Major methane deal at climate summit – minus China – Manila bulletin

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GLASGOW, UK – Countries on Tuesday made a historic pledge to cut methane emissions this decade, with US President Joe Biden blaming the Chinese leader for ignoring the COP26 climate summit.

The Amazon is the scene of one of the most intense deforestation on the planet (AFP / CARL DE SOUZA)

Nearly 100 countries have joined a U.S. and European Union initiative to cut emissions of methane – a potent greenhouse gas – by at least 30% this decade, with China among notable absentees.

The initiative, which experts say could have a powerful short-term impact on global warming, follows an announcement earlier Tuesday at the Glasgow summit in which more than 100 countries agreed to end deforestation by 2030.

“One of the most important things we can do by 2030, to keep 1.5 ° C within reach, is to reduce our methane emissions as soon as possible,” Biden said, referring to the central objective of the 2015 Paris Agreement.

He called the pledge, covering half of global methane emissions, a “game-changing pledge.”

However, he criticized the decision of Chinese President Xi Jinping – whose economy is the world’s largest emitter – not to attend the summit that launched the 13-day climate talks.

“Frankly, it was a big mistake for China not to show up. The rest of the world looked at China and said, “What value do they bring? Biden told reporters.

“It’s just a gigantic problem and they are gone. How do you do that and claim you can have any leadership? Biden said.

The same goes for Russian President Vladimir Putin, he added.

Heads of state and government have gathered in Glasgow for the two-day summit that Britain hopes to boost ambitious climate action in negotiations that follow.

Organizers say the outcome in Glasgow will be crucial for the continued viability of the Paris Agreement temperature targets.

British Prime Minister Boris Johnson said on Tuesday he was “cautiously optimistic” about the progress made in Glasgow so far.

– Stronger than CO2 –

Decades of climate commitments have been anchored in reducing carbon dioxide emissions. Yet methane (CH4) is more than 80 times more powerful than CO2, and its sources, such as surface coal mines, gas leaks, and livestock, have received relatively little attention until here.

The International Energy Agency estimates that the fossil fuel industry emitted 120 million tonnes of methane in 2020, and much of it can be easily avoided.

A UN report released earlier this year showed that “available targeted methane measures” could reduce CH4 levels by 45% by 2030.

This would reduce the projected warming by 0.3 ° C, prevent a quarter of a million deaths from air pollution and increase global crop yields by 26 million tonnes, the United Nations Environment Program (UNEP) has calculated. ).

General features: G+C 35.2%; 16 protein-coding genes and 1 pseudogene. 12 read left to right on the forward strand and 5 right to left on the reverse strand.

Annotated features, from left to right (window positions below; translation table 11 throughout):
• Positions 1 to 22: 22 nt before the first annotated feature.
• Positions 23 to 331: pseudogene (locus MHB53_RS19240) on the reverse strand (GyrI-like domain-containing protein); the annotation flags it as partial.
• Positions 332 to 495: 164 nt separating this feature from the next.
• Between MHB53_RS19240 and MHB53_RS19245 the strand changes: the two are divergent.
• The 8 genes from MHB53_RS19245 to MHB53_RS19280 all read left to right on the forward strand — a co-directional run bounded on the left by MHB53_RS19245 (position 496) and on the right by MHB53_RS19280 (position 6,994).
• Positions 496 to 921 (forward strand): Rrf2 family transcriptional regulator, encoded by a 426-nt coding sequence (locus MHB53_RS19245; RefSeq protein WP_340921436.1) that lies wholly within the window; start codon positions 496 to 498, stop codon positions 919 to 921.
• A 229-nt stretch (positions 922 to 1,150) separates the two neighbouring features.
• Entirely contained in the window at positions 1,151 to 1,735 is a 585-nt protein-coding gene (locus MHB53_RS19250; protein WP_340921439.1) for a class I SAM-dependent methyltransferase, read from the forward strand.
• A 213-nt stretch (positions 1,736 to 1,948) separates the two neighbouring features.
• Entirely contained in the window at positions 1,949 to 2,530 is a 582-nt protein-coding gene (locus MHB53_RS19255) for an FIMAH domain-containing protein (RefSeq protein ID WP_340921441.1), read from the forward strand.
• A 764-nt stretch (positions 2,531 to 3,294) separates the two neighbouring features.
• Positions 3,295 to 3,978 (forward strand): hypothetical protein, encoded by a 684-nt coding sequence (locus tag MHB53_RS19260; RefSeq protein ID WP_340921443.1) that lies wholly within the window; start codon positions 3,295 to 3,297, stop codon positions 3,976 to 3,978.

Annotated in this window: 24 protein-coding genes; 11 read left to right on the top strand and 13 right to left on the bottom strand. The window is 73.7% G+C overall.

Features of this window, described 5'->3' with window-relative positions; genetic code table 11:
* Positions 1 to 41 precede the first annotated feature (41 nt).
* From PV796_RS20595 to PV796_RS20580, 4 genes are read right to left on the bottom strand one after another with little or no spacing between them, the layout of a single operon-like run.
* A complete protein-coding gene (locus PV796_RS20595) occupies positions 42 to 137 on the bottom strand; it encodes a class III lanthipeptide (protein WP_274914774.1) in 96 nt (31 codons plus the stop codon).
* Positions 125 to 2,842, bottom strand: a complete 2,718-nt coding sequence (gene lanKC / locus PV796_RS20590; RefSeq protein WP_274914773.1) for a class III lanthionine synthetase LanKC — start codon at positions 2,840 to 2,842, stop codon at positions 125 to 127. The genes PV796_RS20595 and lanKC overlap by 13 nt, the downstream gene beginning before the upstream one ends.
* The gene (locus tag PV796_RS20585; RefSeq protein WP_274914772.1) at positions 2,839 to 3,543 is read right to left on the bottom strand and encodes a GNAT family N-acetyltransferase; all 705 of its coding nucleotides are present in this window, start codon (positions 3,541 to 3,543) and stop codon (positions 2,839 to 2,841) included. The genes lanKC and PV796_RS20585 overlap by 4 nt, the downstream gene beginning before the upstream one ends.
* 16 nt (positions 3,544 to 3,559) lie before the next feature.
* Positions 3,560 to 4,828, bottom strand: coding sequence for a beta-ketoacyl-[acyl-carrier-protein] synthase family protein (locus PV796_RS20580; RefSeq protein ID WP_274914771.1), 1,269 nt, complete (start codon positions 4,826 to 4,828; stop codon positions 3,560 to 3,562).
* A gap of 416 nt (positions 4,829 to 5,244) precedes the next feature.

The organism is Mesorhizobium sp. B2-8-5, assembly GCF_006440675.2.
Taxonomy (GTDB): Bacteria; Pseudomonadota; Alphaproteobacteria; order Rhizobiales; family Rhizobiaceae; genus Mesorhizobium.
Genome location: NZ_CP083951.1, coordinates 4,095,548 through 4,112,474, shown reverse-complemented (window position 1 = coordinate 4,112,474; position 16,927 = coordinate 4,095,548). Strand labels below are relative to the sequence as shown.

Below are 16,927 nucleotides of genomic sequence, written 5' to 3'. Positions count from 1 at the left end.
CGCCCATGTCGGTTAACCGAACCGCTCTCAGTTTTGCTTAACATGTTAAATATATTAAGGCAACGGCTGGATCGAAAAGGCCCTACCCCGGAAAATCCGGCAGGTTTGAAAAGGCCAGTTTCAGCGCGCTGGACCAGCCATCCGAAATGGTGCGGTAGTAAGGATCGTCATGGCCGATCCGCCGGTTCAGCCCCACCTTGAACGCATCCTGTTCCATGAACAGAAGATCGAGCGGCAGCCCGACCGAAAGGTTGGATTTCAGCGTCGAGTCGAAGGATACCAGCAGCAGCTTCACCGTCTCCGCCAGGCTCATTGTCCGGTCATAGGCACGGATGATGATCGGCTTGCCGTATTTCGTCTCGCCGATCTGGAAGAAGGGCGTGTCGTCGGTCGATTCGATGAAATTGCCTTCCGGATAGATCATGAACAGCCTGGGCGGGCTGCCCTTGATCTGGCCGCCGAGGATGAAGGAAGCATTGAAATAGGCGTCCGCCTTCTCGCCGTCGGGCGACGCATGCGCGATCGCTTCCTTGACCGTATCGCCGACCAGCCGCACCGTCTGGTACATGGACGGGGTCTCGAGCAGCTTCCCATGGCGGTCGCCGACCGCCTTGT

UNEP also says greenhouse gas emissions in general must drop 45% by 2030 to keep 1.5 ° C within reach.

“Methane is a greenhouse gas strongly associated with the fossil fuel industry … evaporating from coal mines, oil and gas extraction and pipelines,” said Kat Kramer, head of the Christian Aid climate policy.

“Methane is just another reason the fossil fuel industry has to stop. ”

However, the main issuers China, India, Russia and Australia have not signed the pledge.

WWF climate expert Vanessa Perez-Cirera said she would like to see “all signatories to the Paris Agreement sign up.”

– Access problems –

Earlier on Tuesday, countries pledged multibillion dollars to end deforestation by 2030.

But the pledge was met with skepticism by environmental groups, and although details are scarce, it appeared to largely resemble an earlier pledge.

The UK government said the plan to mobilize around $ 20 billion in public and private funding has been endorsed by more than 100 leaders representing more than 85 percent of the Earth’s forests, including the Amazon rainforest.

The summit’s pact to “stop and reverse deforestation and land degradation by 2030” includes promises to guarantee the rights of indigenous peoples and to recognize “their role as stewards of the forest”.

While Johnson called the commitment “unprecedented,” a United Nations climate rally in New York in 2014 issued a similar declaration to end deforestation by 2030.

An assessment carried out earlier this year found that virtually no government was on track to meet its responsibilities.

“Signing the declaration is the easy part,” UN chief Antonio Guterres said on Twitter.

“It is essential that it is implemented now for people and the planet.”

Meanwhile, chaotic scenes continued around the COP26 venue on Tuesday, with attendees lining up around the block awaiting security checks.

In the early afternoon, UN organizers sent an alert SMS asking people to stay away from the place “to ensure compliance with Covid-19 measures”.

Accessibility issues in the locked city center were highlighted as the Israeli energy minister, who uses a wheelchair, was unable to enter the site on Monday.

The white list for COP26 remains intimidating, with pressure on leaders to pledge to accelerate decarbonization and deliver billions to countries already facing the fallout from climate change.


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